MarComedy: Don’t make me laugh

For what tickles my fancy in media, communications and life in general.

Watching Big Brother (now in beta)

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Yet another example of how social media is fostering improved dialogue, greater openness and transparency, and enhanced accessibility to the political process.

I had previously highlighted the British government’s online petition site, now I’ve been pointed to Open Congress – a site that brings together official government information with news and blog coverage to give you the real story behind what’s happening in Congress.

Among the features* we’ll soon be able to see on the site are:

-User  Logins: the ability for users to register a username and password with OpenCongress and create user profiles, making it possible for site visitors to contribute their time, writing, and social wisdom to OpenCongress in the ways outlined below.

– Bill Summary: spaces to summarize arcane legislation into plain language, demystifying the process so that everyone can understand how bills work and their implications.

– Collaborative Analysis: spaces and message boards to contribute collective analysis of important legislation. Together we can do more to identify conflicts of interest, wasteful spending, and potential corruption. Also, we can identify instances of praiseworthy legislation and acknowledge when a politician keeps a pledge.

– Bill Tagging: a good way to make the Congressional process more intelligible is to allow people to "tag" bills on OpenCongress, creating folksonomies and providing an easy-to-understand summary of a bill as it’s commonly described in the national press. For example, if you’re looking for a bill about the internet issue of "net neutrality," OpenCongress will make it possible to find bills that have been tagged by users as such, so that you don’t need to know a specific bill name to find the information you’re looking for. We’ll work to make this tagging work with bookmarking services, such as del.icio.us, so that tagging bills becomes an easy and popular practice for web users.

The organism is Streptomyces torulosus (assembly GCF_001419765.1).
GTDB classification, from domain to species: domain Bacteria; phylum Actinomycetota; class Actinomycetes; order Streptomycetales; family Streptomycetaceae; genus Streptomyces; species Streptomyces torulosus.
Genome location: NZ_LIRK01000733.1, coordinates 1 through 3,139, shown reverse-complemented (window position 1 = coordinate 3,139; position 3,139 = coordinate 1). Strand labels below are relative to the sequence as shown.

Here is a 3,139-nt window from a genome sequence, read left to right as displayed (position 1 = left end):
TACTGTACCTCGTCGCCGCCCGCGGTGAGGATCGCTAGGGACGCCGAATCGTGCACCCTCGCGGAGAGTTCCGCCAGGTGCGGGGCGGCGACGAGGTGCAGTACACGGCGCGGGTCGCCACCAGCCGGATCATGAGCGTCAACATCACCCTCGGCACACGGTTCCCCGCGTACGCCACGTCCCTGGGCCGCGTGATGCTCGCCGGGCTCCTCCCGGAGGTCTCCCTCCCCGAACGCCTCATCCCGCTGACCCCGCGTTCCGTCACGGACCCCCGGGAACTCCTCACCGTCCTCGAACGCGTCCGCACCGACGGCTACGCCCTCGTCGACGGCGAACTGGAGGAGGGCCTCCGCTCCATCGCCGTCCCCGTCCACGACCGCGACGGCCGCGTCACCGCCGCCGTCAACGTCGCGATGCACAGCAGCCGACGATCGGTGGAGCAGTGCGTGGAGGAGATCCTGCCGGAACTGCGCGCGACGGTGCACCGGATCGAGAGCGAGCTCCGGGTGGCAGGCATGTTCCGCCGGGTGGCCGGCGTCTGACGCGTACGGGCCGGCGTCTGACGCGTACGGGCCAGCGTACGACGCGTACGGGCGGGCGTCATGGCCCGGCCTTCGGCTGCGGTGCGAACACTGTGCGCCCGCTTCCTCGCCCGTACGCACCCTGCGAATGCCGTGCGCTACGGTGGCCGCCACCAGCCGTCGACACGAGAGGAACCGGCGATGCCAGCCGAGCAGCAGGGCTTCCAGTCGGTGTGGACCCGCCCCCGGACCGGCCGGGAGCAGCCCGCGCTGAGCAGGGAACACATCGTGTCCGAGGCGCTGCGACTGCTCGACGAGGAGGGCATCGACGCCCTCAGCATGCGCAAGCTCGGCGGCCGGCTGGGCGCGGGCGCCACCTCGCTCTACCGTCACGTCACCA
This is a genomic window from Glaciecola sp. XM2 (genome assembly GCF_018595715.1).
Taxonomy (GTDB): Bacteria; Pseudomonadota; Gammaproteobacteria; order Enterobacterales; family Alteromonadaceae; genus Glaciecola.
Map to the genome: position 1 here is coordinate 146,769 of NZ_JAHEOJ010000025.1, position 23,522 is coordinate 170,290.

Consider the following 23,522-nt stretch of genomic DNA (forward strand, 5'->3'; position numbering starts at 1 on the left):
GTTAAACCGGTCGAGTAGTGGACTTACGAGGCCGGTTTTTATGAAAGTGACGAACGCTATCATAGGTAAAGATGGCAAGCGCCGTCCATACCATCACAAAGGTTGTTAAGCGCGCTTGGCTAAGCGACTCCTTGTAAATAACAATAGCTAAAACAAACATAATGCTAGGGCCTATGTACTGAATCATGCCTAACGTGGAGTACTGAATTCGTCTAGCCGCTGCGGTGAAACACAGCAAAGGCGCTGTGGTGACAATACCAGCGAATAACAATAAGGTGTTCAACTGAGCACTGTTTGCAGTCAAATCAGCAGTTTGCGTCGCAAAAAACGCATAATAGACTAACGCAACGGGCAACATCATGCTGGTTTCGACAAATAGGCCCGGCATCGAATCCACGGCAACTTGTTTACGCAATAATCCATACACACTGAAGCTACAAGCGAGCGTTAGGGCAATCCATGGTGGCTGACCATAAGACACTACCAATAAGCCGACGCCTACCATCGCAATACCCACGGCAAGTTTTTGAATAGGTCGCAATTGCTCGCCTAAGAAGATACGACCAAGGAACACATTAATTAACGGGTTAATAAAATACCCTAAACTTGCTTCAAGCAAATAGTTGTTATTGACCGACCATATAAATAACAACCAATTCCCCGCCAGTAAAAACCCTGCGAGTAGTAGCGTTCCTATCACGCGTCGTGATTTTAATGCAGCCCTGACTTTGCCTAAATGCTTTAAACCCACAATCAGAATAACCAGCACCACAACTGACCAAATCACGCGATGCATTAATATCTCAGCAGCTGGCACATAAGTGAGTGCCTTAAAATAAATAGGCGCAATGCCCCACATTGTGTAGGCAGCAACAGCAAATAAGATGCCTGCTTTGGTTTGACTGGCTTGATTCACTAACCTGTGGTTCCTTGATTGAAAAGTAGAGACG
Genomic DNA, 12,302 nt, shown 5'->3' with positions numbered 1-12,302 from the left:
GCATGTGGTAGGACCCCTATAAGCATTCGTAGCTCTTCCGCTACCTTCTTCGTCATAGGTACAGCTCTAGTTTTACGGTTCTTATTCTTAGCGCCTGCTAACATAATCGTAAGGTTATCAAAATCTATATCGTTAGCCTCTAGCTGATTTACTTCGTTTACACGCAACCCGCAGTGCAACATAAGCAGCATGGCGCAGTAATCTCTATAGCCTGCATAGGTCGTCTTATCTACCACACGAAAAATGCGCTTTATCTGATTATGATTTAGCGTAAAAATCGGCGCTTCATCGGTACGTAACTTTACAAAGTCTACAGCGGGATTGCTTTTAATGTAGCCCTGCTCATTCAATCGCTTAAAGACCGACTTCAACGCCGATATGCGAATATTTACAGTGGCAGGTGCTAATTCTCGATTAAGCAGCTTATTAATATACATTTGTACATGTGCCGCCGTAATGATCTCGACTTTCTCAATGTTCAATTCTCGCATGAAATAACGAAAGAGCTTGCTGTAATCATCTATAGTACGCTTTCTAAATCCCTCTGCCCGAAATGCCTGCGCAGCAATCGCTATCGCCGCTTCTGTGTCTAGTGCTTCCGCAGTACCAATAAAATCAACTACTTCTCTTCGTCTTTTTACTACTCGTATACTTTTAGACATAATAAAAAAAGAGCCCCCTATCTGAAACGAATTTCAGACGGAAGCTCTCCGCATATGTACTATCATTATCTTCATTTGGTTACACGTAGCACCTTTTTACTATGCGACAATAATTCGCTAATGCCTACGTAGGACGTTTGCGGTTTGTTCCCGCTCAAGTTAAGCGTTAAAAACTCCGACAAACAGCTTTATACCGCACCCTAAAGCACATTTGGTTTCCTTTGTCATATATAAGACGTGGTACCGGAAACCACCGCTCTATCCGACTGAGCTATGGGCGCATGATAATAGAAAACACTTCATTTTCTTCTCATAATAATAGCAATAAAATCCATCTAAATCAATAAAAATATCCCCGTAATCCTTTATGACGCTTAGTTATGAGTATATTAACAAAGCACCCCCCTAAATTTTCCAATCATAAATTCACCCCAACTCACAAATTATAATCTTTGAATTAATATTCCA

– Action Calendars: tools to keep track of when important legislation is scheduled for a vote, and to identify the most productive windows of time to contact Congresspeople with your feedback. For example, OpenCongress will make available feeds for iCalendar and other popular calendar applications so that you can be conveniently reminded to contact Congress about issues and bills you care about.

*from OpenCongress.org

Of course, the site comes complete with (or will soon have) a full complement of 2.0 applications: RSS feeds, blogs, tagging and bookmarking tools, and coverage of each representative and their voting patterns, contributions and presence in the news and blogosphere (think of this like their facebook page ;-).

I’m particularly intrigued by the Collaborative Analysis mechanism. There has been a sharp decline, in my view, in the skills of activism and dissent. Too much reactionary noise and not enough communal and thoughtful engagement. This has the potential to be a model for reviving healthy and productive dissent (rather than the disengagement that seems pervasive nowadays – I, of course, make a sweeping generalization here. I realize there are many people who are involved in the political/policy discourse who work very hard to make a difference).

Kudos to the folks behind this site for pulling together a wonderful resource for those interested in learning more about what their elected representatives are doing and for helping to cut through hot air.

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Written by Jonathan Dunn

February 27, 2007 at 9:59 am

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